ELMONT, N.Y. – Trainer Steve Asmussen put an early exclamation point on the year that will mark his Hall of Fame induction when Creator staged a dramatic rally to overtake Destin by a nose in the 148th Belmont Stakes on Saturday at Belmont Park.
“It will look good on the plaque,” exulted Asmussen, referring to his induction into the National Museum of Racing’s Hall of Fame at Saratoga Springs, N.Y., in August.
Asmussen, 50, owns more than 7,300 career victories to lead all active trainers and rank second all-time, trailing only Dale Baird. But history best remembers those trainers who send out horses to win classics, and Asmussen’s previous attempts at winning the mile-and-a-half Belmont had brought heartbreak and disappointment.
Asmussen watched in dismay when Curlin, who went on to be a two-time Horse of the Year, was outdueled by Rags to Riches, a brilliant filly, in the 2007 “Test of the Champion.” And then Nehro could do no better than fourth for him in 2011.
But Asmussen was not about to look back in a game that forces its participants to constantly press forward.
“It’s the best feeling right now,” he said.
Creator’s surge gave him only the fourth nose victory in Belmont history and the first since Victory Gallop, patiently ridden by Gary Stevens, thwarted a Triple Crown bid by Real Quiet and his jockey, Kent Desormeaux
, in 1998.
Desormeaux, questioned throughout the years for possibly moving Real Quiet too soon, had only more frustration to show for his latest Belmont. Recognizing that heavily-favored Exaggerator, second in the Kentucky Derby and winner of the Preakness Stakes, did not have much left to give, he eased him in the stretch and wound up 11th of 13 starters. Exaggerator is trained by Kent’s older brother, Keith.
“My brother and I say that when we turn this guy loose, he pops a wheelie,” Kent said. “There was nothing there.”
It appeared that the third race in five weeks, combined with the arduous distance, was all a bit too much for Exaggerator.
“We’ll probably get him back to what he enjoys, a mile and a quarter,” Kent said.
The day belonged to Irad Ortiz Jr., 23, who already has established himself as one of the sport’s brightest young stars. He repeatedly pumped his right fist as he celebrated beyond the wire, knowing he had made all the right moves to nail Destin. Lani, the only horse other than Exaggerator to compete in all three legs of the Triple Crown, rallied for third.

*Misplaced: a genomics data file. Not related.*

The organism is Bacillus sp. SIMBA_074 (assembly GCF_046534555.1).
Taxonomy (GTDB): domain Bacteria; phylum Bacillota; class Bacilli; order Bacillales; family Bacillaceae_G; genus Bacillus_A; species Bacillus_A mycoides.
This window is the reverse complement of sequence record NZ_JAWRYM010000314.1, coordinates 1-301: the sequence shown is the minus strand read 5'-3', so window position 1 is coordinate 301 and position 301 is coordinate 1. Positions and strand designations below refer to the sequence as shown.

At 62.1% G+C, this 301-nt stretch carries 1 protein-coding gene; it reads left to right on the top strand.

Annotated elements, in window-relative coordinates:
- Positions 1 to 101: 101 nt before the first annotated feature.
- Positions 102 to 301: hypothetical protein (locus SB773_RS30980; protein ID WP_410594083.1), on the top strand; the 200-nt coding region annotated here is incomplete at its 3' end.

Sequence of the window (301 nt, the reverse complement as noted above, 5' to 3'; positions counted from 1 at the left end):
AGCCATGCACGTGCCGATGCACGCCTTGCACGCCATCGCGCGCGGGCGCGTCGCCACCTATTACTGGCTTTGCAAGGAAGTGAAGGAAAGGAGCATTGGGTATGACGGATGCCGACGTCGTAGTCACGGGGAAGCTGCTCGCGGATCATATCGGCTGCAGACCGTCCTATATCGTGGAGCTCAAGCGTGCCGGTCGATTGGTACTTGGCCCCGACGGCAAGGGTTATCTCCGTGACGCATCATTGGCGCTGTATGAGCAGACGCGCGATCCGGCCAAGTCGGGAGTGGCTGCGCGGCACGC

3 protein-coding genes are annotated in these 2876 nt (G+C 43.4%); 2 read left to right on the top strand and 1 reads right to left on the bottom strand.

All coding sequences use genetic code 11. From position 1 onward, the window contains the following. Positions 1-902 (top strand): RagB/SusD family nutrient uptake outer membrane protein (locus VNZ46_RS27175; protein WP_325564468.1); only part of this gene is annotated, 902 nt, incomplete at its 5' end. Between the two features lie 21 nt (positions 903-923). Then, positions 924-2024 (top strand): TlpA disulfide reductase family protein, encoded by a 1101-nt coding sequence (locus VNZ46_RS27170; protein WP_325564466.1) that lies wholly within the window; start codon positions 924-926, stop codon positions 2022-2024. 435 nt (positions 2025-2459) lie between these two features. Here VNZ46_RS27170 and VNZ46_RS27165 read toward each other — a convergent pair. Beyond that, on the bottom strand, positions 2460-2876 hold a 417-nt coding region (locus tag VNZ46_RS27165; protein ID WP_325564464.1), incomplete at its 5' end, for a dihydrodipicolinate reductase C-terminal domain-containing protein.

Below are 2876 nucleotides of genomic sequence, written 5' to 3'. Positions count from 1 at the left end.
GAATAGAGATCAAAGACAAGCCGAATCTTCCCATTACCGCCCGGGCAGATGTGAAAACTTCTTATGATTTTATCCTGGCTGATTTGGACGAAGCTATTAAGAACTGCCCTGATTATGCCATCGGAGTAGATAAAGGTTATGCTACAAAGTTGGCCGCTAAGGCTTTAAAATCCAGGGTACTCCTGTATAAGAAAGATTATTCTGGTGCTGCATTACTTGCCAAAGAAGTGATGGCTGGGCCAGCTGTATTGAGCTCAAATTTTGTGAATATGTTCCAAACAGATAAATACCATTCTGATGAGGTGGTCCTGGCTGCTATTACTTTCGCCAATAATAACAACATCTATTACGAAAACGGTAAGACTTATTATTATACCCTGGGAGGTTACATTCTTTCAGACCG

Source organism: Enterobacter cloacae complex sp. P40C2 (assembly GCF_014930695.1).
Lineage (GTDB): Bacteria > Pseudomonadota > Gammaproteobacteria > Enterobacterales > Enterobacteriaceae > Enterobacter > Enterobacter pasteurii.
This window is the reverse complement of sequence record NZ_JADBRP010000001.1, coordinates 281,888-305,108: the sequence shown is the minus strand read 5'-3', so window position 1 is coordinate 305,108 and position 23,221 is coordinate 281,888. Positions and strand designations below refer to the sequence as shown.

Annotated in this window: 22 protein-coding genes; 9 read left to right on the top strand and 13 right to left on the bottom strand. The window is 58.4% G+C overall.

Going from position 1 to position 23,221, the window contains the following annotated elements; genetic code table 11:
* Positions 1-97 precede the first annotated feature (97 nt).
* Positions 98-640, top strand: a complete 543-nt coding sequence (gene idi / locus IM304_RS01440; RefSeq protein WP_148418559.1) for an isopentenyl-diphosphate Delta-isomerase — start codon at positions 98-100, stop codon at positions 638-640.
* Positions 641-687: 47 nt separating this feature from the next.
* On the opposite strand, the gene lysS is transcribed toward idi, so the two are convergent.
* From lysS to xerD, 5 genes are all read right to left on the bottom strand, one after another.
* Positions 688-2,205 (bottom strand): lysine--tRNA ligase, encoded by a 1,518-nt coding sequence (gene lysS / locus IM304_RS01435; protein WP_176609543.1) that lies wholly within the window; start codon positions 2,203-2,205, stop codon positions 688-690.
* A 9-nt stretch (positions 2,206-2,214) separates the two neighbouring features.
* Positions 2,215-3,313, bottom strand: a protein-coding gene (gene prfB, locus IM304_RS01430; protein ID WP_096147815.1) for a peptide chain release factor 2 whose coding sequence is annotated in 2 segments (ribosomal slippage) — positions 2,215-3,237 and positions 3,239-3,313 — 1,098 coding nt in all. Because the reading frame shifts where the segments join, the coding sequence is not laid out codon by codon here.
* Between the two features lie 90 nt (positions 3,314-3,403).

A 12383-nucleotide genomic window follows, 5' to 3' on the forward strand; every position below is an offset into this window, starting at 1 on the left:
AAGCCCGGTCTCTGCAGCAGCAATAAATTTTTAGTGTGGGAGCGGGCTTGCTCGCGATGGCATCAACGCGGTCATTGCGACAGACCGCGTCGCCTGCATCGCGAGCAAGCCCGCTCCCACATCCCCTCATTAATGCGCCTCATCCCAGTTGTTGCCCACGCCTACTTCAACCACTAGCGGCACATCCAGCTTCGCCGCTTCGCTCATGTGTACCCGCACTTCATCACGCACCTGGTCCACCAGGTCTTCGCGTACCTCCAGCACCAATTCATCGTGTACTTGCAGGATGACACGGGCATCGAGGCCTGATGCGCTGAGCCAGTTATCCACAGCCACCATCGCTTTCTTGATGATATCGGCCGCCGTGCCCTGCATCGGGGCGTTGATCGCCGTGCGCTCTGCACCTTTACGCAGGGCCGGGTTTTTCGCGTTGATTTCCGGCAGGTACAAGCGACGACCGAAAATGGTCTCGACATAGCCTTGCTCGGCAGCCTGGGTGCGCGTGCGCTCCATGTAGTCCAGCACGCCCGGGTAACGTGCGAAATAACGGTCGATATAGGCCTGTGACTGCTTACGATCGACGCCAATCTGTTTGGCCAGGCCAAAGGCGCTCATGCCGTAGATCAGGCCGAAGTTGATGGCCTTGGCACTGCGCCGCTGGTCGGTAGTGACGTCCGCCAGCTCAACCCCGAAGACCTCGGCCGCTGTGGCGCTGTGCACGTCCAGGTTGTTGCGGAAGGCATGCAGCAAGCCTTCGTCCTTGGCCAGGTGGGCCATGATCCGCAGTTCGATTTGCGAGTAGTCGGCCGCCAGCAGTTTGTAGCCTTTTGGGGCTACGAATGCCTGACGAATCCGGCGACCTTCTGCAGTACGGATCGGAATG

“Irad gave him the perfect trip. He saved yards and won by inches,” Asmussen said. “He made the difference.”
Said Ortiz, who displayed extraordinary patience for such a young rider before splitting horses as part of his winning move: “He was calm, and I just waited for somewhere to go. When he got clear, he started running.”
Officials at WinStar Farm and celebrity chef Bobby Flay were jubilant as well. WinStar paid $440,000 to purchase Creator, a son of top sire Tapit, as a yearling at Keeneland’s September sale. Elliott Walden, chief executive officer at WinStar and a deeply religious man, was so impressed with the youngster that he thought of the divine when it came time to naming him.
“I liked the horse an awful lot as a 2-year-old,” Walden said. “That might have given me a sign, I don’t know.”
WinStar and Asmussen are to be credited for keeping the faith that Creator could rebound five weeks after he endured an extremely difficult trip in the Kentucky Derby under Ricardo Santana Jr. and was a thoroughly-beaten 13th.
They made another excellent decision when they decided to enter Gettysburg to ensure that Creator, a deep closer, would benefit from a solid pace.
“Gettysburg did his job,” Asmussen said. “A great call by Elliott there. Forty-eight and four for a half allowed Creator to show who he is.” Creator, who paid $34.80 to win, completed the distance in 2:28.51.
Flay might have felt that he was the luckiest one of all. He purchased a share in Creator in the days leading to the Belmont merely because he wanted to make sure the family members and friends he annually takes to the race would have a horse to root for. He was interested in a horse capable of competing on the undercard – until he heard that a stake in Creator was available.
“I shouldn’t even be sitting here,” Flay said from the podium. “The only thing I did was cheer the loudest.”